However, this work must be considered in light of several potential limitations. Firstly, absence of a comprehensive screening of mental health problems [e.g., eating disorders (Faulconbridge et al., 2012) and depression (Alizai et al., 2015; González-Castro et al., 2019)], readiness to change, and perceived self-efficacy of the participants prevented us from clarifying the role played by emotional factors in influencing the amount of physical effort that an individual with obesity and cardiac complication can sustain. Adaptation to living with CVD may, in fact, differ for each individual, and further studies should also investigate the role played by disease severity/typology (i.e., coronary artery disease–CAD, ischemic heart disease–IHD, or chronic heart failure–CHF) in the relation between PWB and patient-reported EC. Moreover, obesity might affect CR in many ways, but the absence of a control condition did not allow us to investigate the specific impact of PWB on EC during CR in both obese and non-obese people with CVD. It is also possible that other unmeasured modifiable and non-modifiable variables might account for these results, including family history, blood pressure, pulmonary functions, the skeletal muscle status, or the individuals’ perceived social support. Lastly, the use of self-report methods in the assessment of the individuals’ PWB and the absence of a proper cognitive screening in CR might limit the reliability of the research findings. Socially desirable responding, difficulties in assessing themselves accurately or misunderstanding of the meaning of the questions cannot, therefore, be excluded. Still, self-reports represent an inexpensive tool that allows the collection of a large amount of data in a relatively short amount of time and, therefore, are a particularly useful approach in assisting the assessment of CR patients in research and in everyday practice.
The present study showed for the first time the independent impact of PWB on exercise intolerance over and above a series of selected physical and social components in a representative sample of patients with obesity and CVD enrolled in a CR program.
Exercise capacity is a key outcome of CR, and these results highlight the importance for healthcare professionals to properly assess the psychosocial status of the patient in order to promptly address potentially modifiable barriers to PA other than the biomedical ones (Baldasseroni et al., 2016; Cattivelli et al., 2018). Indeed, many patients with obesity and CVD fail to meet recommended daily PA levels (Balady and McInnis, 1996; Ghashghaei et al., 2012), and effective personalized actions aimed at increasing long-term behavioral change should be promoted (Pietrabissa et al., 2013, 2015, 2017a,b; Ceccarini et al., 2015).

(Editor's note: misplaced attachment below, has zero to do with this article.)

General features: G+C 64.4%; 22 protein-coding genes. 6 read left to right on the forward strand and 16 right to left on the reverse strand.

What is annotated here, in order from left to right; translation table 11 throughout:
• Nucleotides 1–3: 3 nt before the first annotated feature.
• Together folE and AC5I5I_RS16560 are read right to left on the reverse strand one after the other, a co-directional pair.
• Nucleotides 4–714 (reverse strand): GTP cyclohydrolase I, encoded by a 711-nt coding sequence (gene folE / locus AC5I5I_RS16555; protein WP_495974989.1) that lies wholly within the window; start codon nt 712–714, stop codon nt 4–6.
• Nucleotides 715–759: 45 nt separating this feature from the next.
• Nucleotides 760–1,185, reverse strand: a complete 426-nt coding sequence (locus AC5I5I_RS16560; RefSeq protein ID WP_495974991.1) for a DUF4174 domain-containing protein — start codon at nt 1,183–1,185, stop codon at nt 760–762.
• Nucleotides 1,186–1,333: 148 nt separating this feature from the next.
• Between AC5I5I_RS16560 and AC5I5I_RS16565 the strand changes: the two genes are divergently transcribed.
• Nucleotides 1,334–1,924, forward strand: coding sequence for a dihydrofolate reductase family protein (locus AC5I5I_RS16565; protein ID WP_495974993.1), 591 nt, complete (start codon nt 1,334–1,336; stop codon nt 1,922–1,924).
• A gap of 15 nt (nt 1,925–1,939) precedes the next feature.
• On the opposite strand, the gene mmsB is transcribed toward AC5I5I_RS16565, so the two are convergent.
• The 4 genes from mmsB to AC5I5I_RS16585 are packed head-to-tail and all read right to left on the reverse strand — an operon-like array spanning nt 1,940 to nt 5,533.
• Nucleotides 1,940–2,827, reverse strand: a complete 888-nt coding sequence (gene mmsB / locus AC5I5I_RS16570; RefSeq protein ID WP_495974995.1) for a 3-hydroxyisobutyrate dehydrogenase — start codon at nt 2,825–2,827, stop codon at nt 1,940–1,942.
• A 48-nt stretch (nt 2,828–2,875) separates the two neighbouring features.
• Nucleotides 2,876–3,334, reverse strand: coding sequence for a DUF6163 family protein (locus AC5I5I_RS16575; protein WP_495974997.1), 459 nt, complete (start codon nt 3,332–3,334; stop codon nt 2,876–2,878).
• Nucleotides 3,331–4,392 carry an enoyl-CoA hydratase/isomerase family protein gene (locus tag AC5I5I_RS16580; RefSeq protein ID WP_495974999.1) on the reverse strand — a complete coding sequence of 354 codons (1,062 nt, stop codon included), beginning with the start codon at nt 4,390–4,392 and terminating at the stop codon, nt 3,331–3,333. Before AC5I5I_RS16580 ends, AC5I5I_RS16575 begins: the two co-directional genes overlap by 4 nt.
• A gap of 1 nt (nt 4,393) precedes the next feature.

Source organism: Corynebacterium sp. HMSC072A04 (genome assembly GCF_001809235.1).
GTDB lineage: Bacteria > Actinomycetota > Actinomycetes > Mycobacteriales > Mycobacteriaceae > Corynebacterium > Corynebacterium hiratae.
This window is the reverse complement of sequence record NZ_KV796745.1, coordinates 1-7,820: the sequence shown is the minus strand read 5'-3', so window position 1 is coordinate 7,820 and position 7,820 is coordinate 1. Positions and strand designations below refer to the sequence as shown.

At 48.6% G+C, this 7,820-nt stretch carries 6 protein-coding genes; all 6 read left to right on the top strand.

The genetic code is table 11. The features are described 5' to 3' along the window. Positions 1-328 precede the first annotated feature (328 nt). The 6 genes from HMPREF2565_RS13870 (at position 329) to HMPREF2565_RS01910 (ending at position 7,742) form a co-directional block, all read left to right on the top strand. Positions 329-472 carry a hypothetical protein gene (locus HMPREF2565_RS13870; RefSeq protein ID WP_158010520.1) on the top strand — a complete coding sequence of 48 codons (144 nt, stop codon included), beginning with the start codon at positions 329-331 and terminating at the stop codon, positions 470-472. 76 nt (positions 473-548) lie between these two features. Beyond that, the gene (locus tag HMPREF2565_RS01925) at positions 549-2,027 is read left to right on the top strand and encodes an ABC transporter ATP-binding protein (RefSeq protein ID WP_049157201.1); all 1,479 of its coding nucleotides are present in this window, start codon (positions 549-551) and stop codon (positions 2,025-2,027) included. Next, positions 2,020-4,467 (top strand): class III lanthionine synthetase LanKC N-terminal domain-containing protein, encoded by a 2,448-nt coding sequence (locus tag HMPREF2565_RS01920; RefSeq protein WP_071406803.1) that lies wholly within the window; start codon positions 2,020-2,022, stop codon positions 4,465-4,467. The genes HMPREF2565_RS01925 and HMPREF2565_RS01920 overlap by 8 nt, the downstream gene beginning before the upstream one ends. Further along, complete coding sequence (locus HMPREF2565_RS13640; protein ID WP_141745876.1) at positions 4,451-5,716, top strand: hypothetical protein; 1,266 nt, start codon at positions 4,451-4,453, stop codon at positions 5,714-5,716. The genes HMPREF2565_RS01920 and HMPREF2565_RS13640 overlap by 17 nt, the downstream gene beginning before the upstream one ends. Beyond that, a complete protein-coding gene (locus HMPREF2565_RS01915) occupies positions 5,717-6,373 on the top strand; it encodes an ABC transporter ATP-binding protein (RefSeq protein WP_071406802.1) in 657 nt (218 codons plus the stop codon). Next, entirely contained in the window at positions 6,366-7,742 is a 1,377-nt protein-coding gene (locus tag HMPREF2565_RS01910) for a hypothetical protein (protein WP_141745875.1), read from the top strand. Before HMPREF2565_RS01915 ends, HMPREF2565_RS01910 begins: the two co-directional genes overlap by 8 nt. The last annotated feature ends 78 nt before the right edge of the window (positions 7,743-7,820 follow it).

Maintenance of healthy behaviors (i.e., PA, smoking, alcohol use, diet) would also increase cardiovascular parameters and reduce severity of comorbid illnesses (i.e., obesity, diabetes, etc.), thus preventing these conditions from further affecting the individuals’ exercise tolerance.
Still, longitudinal studies are needed to examine the mediating effect of health behaviors in the relationship between emotional status and the main clinical parameters of cardiac patients–with and without obesity. Findings from this study should be further explored in investigations targeting different populations. In fact, a research gap still exists in understanding the predictors and barriers to PA adherence in samples with varying background, ethnicity, or SES.
Data Availability Statement
The datasets generated for this study are available on request to the corresponding author.
The studies involving human participants were reviewed and approved by the Istituto Auxologico Italiano, IRCCS. The patients/participants provided their written informed consent to participate in this study.
LG conceived the original idea. GP planned and supervised the work, collected the experimental data, and wrote the manuscript with support from GC and RC. GM performed the analysis. EM supervised the findings of this work. All authors discussed the results and contributed to the final manuscript.
Conflict of Interest
The authors declare that the research was conducted in the absence of any commercial or financial relationships that could be construed as a potential conflict of interest.
The handling Editor declared a shared affiliation, though no other collaboration, with several of the authors GP, GC, RC, EM at the time of the review.
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Keywords: physical activity, exercise capacity, psychological well-being, cardiac rehabilitation, obesity
Citation: Pietrabissa G, Castelnuovo G, Manzoni GM, Cattivelli R, Molinari E and Gondoni LA (2020) Psychological Well-Being as an Independent Predictor of Exercise Capacity in Cardiac Rehabilitation Patients With Obesity. Front. Psychol. 10:2973. doi: 10.3389/fpsyg.2019.02973
Received: 08 July 2019; Accepted: 16 December 2019;
Published: 28 January 2020.
Edited by:Daniela Villani, Catholic University of the Sacred Heart, Italy
Reviewed by:Volker Max Perlitz, Simplana GmbH, Germany
Antonio Simone Laganà, University of Insubria, Italy
Copyright © 2020 Pietrabissa, Castelnuovo, Manzoni, Cattivelli, Molinari and Gondoni. This is an open-access article distributed under the terms of the Creative Commons Attribution License (CC BY). The use, distribution or reproduction in other forums is permitted, provided the original author(s) and the copyright owner(s) are credited and that the original publication in this journal is cited, in accordance with accepted academic practice. No use, distribution or reproduction is permitted which does not comply with these terms.
*Correspondence: Giada Pietrabissa, email@example.com